How would you feel if all the water you drank turned brown today? We’re going to go out on a limb and say that you wouldn’t feel too happy about that. We’re also confident that many of the homeowners we service in our area have to deal with brown or rust-colored water and you might’ve gone through a few online searches trying to get to the bottom of the problem.
The fact is, rust-colored water can be a signal that there’s something sinister going on in your pipe system.
If you’re really worried that you might be ingesting something that could be harmful to you and your plumbing, call our team today for drain cleaning in Plano, TX. Otherwise, keep reading and we’ll tell you what might be happening to your water and what it could mean for you and your home.
Healthy or Dangerous
Is brown colored water that’s coming from your pipes dangerous for your health? The answer is probably not. The EPA regularly tests drinking water to primary and secondary standards. If you’re using city water, and it violates the primary standards by containing chemicals like lead or arsenic, chances are it won’t be offered to the public. That being said, if you’re using well water or you don’t necessarily trust your municipality to take good care of their water, there could be a potential health risk in discolored water.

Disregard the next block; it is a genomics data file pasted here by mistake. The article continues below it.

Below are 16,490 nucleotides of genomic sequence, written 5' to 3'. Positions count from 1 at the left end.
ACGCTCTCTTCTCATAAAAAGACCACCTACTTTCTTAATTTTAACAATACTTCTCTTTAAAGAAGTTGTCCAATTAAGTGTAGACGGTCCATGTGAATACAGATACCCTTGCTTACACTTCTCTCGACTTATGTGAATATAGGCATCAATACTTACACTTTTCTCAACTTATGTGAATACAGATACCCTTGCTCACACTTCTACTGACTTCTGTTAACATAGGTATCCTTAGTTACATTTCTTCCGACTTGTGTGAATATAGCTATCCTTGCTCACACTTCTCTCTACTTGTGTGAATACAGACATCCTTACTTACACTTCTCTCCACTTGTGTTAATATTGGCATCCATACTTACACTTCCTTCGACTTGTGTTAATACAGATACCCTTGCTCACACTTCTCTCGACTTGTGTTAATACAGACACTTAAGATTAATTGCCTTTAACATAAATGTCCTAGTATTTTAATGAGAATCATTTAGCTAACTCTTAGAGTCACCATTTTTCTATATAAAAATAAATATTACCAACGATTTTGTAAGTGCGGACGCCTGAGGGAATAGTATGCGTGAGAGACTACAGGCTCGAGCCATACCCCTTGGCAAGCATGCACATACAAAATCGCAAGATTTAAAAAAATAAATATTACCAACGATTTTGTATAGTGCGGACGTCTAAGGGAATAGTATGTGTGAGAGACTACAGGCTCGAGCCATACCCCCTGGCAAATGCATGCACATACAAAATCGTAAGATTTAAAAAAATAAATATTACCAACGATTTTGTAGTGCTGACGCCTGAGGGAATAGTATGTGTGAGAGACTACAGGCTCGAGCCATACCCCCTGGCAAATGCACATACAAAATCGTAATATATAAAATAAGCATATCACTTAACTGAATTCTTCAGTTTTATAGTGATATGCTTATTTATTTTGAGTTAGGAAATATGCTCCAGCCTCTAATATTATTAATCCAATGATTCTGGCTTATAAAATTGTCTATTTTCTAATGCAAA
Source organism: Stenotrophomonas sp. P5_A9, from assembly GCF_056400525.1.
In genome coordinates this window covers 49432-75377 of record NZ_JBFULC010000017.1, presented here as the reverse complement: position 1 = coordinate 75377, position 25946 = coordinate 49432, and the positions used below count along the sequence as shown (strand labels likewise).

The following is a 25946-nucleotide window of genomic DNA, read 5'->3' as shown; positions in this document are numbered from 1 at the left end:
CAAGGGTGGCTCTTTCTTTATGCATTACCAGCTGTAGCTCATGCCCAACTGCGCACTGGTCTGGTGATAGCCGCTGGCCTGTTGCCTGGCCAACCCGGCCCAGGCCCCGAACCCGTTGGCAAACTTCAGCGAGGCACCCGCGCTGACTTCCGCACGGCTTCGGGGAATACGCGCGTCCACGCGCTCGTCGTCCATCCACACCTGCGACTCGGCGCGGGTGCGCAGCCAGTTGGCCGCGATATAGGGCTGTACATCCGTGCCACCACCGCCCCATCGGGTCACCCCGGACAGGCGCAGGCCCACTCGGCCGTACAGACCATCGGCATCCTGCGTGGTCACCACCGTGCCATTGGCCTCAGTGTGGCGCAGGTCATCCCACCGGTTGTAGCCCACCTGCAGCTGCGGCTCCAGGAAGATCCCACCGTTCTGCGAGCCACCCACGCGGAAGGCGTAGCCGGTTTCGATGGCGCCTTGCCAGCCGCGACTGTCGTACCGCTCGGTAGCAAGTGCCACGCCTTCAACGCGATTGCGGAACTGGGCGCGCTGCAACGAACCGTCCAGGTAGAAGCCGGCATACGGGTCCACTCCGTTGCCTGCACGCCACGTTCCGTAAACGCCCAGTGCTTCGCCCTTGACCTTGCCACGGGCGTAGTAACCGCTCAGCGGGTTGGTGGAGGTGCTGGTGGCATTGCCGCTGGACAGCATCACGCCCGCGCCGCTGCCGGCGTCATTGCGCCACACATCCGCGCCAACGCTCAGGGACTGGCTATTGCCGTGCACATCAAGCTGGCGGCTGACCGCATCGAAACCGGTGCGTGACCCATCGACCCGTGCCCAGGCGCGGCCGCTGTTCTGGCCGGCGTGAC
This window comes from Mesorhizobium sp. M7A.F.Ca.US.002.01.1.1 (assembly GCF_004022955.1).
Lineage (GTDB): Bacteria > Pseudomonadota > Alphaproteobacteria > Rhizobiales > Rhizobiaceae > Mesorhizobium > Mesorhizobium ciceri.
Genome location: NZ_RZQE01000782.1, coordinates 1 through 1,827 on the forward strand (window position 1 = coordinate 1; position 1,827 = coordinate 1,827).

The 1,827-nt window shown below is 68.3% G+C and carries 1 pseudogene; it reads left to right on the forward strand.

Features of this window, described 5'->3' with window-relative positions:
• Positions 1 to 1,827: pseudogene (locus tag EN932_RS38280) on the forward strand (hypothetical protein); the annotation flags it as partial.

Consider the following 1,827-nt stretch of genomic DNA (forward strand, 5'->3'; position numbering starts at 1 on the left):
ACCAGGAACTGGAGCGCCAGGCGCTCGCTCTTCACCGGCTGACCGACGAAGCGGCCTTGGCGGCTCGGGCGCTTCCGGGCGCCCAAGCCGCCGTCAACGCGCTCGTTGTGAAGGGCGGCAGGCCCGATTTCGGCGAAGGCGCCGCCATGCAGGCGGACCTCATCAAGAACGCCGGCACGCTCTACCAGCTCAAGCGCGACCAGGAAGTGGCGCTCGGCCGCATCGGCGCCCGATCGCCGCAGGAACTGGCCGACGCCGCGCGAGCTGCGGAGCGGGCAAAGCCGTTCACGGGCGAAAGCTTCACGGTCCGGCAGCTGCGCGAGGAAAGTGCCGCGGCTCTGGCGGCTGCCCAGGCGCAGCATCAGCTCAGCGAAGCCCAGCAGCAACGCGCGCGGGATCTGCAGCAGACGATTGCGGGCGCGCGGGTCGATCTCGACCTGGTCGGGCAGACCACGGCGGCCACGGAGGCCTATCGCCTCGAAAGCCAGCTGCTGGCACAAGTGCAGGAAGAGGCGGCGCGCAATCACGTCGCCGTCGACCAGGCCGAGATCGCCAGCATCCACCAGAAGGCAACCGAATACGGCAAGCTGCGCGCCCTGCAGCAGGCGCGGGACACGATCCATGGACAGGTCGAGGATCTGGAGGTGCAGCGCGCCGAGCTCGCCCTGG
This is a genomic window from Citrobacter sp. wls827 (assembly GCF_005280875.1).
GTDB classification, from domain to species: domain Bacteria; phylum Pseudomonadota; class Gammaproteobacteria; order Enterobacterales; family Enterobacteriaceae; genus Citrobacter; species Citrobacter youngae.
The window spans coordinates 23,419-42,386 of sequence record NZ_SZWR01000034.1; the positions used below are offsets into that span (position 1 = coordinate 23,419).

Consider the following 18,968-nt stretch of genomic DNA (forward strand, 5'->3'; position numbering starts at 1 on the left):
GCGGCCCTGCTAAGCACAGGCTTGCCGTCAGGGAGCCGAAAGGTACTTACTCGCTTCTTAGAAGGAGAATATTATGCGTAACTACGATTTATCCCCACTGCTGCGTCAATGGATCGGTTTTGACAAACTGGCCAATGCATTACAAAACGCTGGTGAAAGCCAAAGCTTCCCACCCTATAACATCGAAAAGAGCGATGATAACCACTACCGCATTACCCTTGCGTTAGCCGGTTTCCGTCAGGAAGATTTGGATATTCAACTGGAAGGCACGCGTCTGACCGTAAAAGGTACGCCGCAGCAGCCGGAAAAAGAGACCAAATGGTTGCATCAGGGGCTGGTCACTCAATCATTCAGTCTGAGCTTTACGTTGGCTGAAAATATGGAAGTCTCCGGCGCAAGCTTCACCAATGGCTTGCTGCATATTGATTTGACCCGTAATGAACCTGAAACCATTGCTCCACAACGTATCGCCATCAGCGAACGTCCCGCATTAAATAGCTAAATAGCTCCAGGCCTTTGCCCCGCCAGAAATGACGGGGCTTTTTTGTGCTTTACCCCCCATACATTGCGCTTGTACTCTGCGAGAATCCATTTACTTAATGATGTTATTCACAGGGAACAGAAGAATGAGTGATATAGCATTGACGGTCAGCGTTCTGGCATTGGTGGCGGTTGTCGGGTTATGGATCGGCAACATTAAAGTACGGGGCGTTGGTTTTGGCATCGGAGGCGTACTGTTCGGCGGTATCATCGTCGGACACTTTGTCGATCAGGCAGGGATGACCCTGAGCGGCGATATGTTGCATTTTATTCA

Causes for Brown Water
There are a few reasons why your water could be turning brown. These problems change depending on the temperature of your water, the layout of your home, and the source of your water, so pay close attention!
- Break in local water main or fire hydrant. In cities all around the country, water infrastructure is very outdated and is constantly breaking down. Sometimes water mains will break, which will lead to the release of sediment into the water supply. Again, these sediments are usually safe to ingest and aren’t in large enough quantities to warrant panic.
- Hot water tank issue. If you’re seeing brown colored water when you’re using hot water only, you could be experiencing a problem with your water heater. Water can build up sediment in a water tank, as well as rust it. The good news is that the problem is quite localized and only requires a water heater replacement.
- Water supply pipe issue. If your cold water is brown, then you can narrow the problem down to something that’s not your water heater. Cold water comes directly from a water supply pipe, which could be rusting or having problems with sediment as well.
As we mentioned, the temperature, source, and location of a colored water problem can all contribute to what exactly is going on. We advise you not to panic, as sediment doesn’t always mean a health hazard. It’s never a bad idea to speak to a professional plumber to test the water quality in your home and ensure that you’re drinking from a safe supply.
Call our team at Hutchins Plumbing & Air Conditioning today! Get it done right… Right now!